11.         Such funding schemes must not pay polluters not to pollute.  They should reward land management practices which support the outcomes we are seeking such as ‘Good Ecological Status’ under the Water Framework Directive.   A regulatory floor must be enforced if a scheme is to be credible, (which will need adequate resourcing) and must also support the development of market based ecosystem services.  These could then supplement and enhance any payments under a ‘public goods for public benefit’ approach.   We would urge Government to not just consider how the publicly funded elements of such a scheme could work, but how they could facilitate other sectors such as those interested in water, tourism and flooding to work with Government and supplement this whole process.    We believe that a co-created scheme would also align with the five ways of working outlined in the Well-being of Future Generations (Wales) Act 2015.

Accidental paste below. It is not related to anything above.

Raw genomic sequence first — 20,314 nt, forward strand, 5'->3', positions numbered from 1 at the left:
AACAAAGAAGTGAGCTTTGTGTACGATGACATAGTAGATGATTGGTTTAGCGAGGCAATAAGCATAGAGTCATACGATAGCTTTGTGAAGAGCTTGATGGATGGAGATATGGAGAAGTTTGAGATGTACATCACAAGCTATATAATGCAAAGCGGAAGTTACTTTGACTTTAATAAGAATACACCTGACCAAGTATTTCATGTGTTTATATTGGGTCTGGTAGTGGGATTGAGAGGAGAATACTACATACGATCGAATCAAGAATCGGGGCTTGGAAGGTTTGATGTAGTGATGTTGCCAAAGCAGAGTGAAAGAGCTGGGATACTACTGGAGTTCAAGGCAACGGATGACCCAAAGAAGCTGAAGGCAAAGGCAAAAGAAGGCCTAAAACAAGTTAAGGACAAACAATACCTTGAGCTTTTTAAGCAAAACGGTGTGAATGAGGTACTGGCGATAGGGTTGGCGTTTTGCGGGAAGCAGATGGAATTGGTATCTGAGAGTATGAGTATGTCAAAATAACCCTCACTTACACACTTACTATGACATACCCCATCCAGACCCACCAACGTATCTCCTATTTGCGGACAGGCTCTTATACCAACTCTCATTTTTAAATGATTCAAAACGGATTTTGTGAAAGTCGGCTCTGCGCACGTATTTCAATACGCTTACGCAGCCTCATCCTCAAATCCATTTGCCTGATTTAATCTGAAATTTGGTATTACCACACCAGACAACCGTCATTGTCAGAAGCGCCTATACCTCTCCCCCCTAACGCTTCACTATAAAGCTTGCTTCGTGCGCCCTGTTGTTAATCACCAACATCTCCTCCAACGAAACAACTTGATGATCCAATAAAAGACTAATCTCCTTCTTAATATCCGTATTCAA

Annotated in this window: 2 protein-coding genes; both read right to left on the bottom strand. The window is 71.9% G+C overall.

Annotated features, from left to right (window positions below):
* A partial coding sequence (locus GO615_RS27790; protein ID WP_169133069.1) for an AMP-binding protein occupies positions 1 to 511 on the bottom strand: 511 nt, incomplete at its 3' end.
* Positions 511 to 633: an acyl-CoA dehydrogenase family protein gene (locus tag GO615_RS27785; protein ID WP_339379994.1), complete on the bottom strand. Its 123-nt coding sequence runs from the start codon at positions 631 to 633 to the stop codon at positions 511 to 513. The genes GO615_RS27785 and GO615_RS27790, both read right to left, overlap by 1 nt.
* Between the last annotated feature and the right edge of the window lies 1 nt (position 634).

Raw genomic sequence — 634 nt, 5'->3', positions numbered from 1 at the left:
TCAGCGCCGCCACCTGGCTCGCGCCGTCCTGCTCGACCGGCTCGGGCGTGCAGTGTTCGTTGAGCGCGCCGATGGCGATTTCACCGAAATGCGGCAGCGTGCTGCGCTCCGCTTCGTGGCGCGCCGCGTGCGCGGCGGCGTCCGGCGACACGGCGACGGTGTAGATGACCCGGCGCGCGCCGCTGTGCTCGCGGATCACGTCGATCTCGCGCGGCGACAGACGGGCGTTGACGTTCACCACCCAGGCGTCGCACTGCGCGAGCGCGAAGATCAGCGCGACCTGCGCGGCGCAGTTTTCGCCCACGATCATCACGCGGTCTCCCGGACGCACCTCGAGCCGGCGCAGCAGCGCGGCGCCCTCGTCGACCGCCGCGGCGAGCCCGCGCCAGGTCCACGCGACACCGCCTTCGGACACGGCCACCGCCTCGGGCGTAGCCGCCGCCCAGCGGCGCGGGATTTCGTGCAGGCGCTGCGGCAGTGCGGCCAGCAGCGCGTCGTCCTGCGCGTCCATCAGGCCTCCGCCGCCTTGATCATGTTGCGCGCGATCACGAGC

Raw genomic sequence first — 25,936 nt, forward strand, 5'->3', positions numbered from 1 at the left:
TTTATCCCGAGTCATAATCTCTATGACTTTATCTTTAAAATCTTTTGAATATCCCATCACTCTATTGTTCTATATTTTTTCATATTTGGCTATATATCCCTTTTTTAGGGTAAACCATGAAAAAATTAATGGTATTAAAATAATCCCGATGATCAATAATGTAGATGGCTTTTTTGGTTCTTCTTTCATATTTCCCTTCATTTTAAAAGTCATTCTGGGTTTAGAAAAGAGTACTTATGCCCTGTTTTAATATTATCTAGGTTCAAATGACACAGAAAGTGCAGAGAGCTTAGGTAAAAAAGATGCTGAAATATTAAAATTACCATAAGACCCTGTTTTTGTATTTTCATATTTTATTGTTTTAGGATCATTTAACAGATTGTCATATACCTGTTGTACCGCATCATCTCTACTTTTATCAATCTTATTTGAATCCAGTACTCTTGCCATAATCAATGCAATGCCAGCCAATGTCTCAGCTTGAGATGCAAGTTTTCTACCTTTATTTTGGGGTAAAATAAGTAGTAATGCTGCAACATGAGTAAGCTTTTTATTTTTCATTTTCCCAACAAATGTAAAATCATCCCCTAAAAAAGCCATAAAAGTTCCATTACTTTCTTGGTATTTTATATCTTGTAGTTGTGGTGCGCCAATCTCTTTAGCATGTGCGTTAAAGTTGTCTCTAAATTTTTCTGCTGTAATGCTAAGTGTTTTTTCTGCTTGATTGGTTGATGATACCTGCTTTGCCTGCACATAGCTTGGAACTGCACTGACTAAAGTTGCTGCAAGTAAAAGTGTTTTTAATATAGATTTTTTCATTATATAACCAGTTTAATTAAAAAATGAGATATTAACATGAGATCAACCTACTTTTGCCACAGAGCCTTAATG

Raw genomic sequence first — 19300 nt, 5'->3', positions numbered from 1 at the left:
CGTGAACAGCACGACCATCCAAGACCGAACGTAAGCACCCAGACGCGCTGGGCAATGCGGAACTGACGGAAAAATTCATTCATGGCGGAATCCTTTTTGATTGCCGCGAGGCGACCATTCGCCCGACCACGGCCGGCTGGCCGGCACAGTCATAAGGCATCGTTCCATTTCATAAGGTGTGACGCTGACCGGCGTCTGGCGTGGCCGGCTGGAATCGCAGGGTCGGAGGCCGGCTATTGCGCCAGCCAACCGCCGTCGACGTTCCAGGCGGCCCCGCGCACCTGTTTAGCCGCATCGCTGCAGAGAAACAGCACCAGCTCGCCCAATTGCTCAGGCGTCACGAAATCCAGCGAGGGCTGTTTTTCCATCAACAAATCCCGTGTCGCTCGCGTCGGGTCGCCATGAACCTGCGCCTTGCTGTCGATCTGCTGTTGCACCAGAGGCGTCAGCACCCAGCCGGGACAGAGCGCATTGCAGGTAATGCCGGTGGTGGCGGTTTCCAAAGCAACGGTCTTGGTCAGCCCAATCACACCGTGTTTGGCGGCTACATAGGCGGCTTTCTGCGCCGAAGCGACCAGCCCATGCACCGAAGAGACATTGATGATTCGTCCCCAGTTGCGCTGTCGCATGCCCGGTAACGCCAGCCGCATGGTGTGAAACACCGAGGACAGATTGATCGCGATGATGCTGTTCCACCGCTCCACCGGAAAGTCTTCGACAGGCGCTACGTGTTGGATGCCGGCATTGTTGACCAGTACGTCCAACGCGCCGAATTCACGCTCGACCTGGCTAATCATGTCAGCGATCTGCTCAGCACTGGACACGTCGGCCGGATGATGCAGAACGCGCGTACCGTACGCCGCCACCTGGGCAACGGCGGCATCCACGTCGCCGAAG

12.         Before the Programme is introduced, we would therefore like to see the introduction of the system of “basic measures” that the Welsh Government proposed in its 2017 consultation paper, “Taking Forward Wales’ Sustainable Management of Natural Resources” and explored in chapter 7 of ‘Brexit and our land’.  Eligibility for support under the Land Management Programme should also require compliance with the relevant basic measures. 

13.         To make this approach more attractive, we suggest that there may be benefit in farmers who meet all the relevant requirements being eligible for a modest level of Public Goods support.